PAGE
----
Even so, without the baggage of long usage and familiarity, there’s little doubt someone looking at the whole online brokerage universe from scratch can probably do better than defaulting to whatever bank you currently do business with. Not all these firms provide commission-free ETFs, for example, or robo-advisor services.
READ: Smooth out your performance
Certainly they don’t all provide access to low-fee actively managed mutual funds like Leith Wheeler, Mawer or Steadyhand, which don’t pay the brokerages trailer or “service” commissions. If access to those low-fee funds is important to you, ask specifically if they are available through the firm you are considering using. It should be noted that the discount firms are no longer allowed to provide ‘robo’ services under their self-directed umbrella but some do continue to offer ‘guidance’ portfolios that have been around for many years.
Go to the web site of any of our 12 firms – below we provide full links to the Surviscor pages on each – and they will be quick to tell you what they’re offering, but not always what they are NOT offering. That’s the role MoneySense and Surviscor strive to take here.
They don’t call the target customer of these firms DIY (Do It Yourself) for no reason; to a large extent, online users are on their own in their day-to-day trading activities, although most of the firms do have help lines when facing particular issues, often tax- or currency-related.
That’s why customer service is still an issue, and Surviscor’s survey shows a wide disparity in service. Early this year, it was a major issue when the popularity and trading volumes on marijuana stocks and cryptocurrency issues jammed access, resulting in opportunity losses in at least one or two of the major bank-owned discount operations. Delays of a few hours can cost investors plenty.
READ: Best U.S. ETFs for 2018
Whether your chosen vehicles are investment funds or individual securities, or a combination of both, Canadian investors have a solid dozen alternatives when it comes to choosing an online or discount brokerage. Of course they also have the full-service brokerage route available to them, as well as Investment Counsel or using an investment adviser who sells mutual funds.
Canada’s banks dominate this sector, as they do so much of the rest of the economy and financial services industry. If convenience and one-stop shopping is what drives you, we can understand the argument for choosing the discount brokerage offered by your particular financial institution. But as Surviscor’s extensive research demonstrates, there are many reasons to consider some of the independent brokerages that placed highly in this report.
Also, consider that there’s no rule saying you can choose only one such firm. At least one of this report’s authors uses two and if the glitches that occurred at the start of the year clearly demonstrated, there is some risk in having all your investment eggs in a single brokerage basket. If you’re in this category, perhaps in a bank-owned operation, this report can serve as your portal into diversifying into one of the many fine independents.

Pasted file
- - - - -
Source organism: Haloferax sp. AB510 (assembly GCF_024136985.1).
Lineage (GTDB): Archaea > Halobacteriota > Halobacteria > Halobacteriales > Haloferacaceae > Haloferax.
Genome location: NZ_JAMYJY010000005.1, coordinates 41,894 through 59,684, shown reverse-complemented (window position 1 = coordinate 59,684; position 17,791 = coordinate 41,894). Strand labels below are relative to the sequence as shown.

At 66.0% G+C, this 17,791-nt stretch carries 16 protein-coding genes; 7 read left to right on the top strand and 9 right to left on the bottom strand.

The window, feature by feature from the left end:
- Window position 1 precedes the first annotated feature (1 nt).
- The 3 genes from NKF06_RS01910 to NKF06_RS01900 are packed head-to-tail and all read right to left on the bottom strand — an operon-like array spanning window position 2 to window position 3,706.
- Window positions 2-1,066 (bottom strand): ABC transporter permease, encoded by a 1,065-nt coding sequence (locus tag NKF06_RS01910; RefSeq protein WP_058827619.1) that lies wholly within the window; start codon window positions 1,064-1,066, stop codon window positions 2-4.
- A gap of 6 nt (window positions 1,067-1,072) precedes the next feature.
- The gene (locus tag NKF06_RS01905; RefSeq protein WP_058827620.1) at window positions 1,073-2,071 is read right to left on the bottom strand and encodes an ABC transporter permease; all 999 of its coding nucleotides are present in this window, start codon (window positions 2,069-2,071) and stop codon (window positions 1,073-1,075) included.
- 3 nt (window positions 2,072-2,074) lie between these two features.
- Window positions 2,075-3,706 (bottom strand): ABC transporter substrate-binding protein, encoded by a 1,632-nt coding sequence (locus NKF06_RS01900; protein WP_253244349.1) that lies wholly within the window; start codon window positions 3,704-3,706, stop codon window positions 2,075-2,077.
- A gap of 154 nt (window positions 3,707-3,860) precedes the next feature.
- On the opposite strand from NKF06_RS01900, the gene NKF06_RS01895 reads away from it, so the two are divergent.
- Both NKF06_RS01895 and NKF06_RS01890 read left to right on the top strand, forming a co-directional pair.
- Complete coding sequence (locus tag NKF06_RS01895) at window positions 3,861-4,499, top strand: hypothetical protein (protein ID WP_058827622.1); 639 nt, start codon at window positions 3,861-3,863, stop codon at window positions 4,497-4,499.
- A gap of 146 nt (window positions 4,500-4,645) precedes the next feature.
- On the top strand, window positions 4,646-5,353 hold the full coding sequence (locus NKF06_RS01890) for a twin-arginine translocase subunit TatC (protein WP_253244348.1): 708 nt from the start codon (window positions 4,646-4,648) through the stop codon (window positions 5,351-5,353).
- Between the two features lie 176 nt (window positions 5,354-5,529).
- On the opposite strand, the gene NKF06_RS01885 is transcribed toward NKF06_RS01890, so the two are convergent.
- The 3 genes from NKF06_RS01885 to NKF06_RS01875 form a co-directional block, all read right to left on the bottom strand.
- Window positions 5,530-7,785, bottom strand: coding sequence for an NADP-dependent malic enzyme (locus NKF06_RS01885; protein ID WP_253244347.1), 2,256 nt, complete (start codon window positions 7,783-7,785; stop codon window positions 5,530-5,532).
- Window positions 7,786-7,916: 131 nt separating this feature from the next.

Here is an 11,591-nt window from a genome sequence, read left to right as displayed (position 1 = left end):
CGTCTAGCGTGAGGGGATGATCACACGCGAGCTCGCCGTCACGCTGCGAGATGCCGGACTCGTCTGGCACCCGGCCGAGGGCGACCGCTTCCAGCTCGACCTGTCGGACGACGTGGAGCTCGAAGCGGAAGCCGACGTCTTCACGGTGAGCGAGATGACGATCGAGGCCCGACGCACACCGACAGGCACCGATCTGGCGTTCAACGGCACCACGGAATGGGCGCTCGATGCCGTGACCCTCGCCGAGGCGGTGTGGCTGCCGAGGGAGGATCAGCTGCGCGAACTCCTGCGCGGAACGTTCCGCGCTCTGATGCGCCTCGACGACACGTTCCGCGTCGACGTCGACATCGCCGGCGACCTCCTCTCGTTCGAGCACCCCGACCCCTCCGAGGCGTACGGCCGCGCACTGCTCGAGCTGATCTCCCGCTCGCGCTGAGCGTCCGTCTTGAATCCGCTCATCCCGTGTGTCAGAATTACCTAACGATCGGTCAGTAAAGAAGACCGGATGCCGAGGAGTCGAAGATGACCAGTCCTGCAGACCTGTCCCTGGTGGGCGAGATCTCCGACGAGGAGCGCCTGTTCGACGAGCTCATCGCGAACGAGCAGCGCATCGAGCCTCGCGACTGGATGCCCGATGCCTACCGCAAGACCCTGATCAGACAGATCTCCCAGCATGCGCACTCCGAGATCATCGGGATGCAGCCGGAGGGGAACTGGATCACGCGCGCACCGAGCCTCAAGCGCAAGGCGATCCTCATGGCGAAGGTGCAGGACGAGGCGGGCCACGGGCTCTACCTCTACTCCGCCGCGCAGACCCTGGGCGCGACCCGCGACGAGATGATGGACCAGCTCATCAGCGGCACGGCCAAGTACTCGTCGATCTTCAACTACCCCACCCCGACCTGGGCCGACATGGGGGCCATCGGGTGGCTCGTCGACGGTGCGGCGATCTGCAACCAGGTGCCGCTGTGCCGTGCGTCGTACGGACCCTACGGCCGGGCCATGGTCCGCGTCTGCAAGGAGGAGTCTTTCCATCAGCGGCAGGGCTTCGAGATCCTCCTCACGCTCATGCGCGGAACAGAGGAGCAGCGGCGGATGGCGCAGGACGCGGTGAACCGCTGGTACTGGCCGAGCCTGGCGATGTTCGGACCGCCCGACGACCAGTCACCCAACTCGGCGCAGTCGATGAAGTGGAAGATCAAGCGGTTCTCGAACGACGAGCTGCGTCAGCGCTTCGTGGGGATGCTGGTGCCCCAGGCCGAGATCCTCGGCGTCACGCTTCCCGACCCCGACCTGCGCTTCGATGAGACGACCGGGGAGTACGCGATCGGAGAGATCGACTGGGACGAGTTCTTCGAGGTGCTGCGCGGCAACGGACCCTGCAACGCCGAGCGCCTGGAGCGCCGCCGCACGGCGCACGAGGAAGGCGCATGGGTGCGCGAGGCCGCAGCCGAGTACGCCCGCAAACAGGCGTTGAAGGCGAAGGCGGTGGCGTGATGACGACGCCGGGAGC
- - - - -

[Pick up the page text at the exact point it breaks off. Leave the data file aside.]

The survey methodology is based on MoneySense-specific categories based on Surviscor’s latest mobile and online reviews. There are seven main categories reviewed, with 43 separate criteria, with industry rankings in each based on Surviscor data. Customer service data was logged between April 2017 and March 2018, a total of 169 records.
The MoneySense results are based on a 5-point rating system that awards 5 points to the first-place finisher in a category, 4 points for second, 3 points for third, 2 points for fourth, and 1 point for fifth place.
You can find detailed reviews of each of the 12 firms on the Surviscor site: just click on the highlighted firm’s name. (This list is presented in alphabetical order):
We have tweaked some of the questions to stay relevant, particularly as they relate to ETFs and robo-adviser or robo-like services. And we’ve added a new category on Mobile Accessibility, which reflects the rising trend to trading on mobile devices. In some categories, we have reworded the survey questions that were posed the previous year but they cover similar material: for example, “Getting Started” from 2017 now reads in 2018 as “Initial Impression.”
Compare the Best Robo-advisors in Canada »
Good luck and happy online investing!
Rena started receiving Canada Pension Plan benefits at age...
MoneySense partners share their answers to questions that we...
Inflation not only affects the cost of living—it could...
A Certified Financial Planner helps a retired couple understand...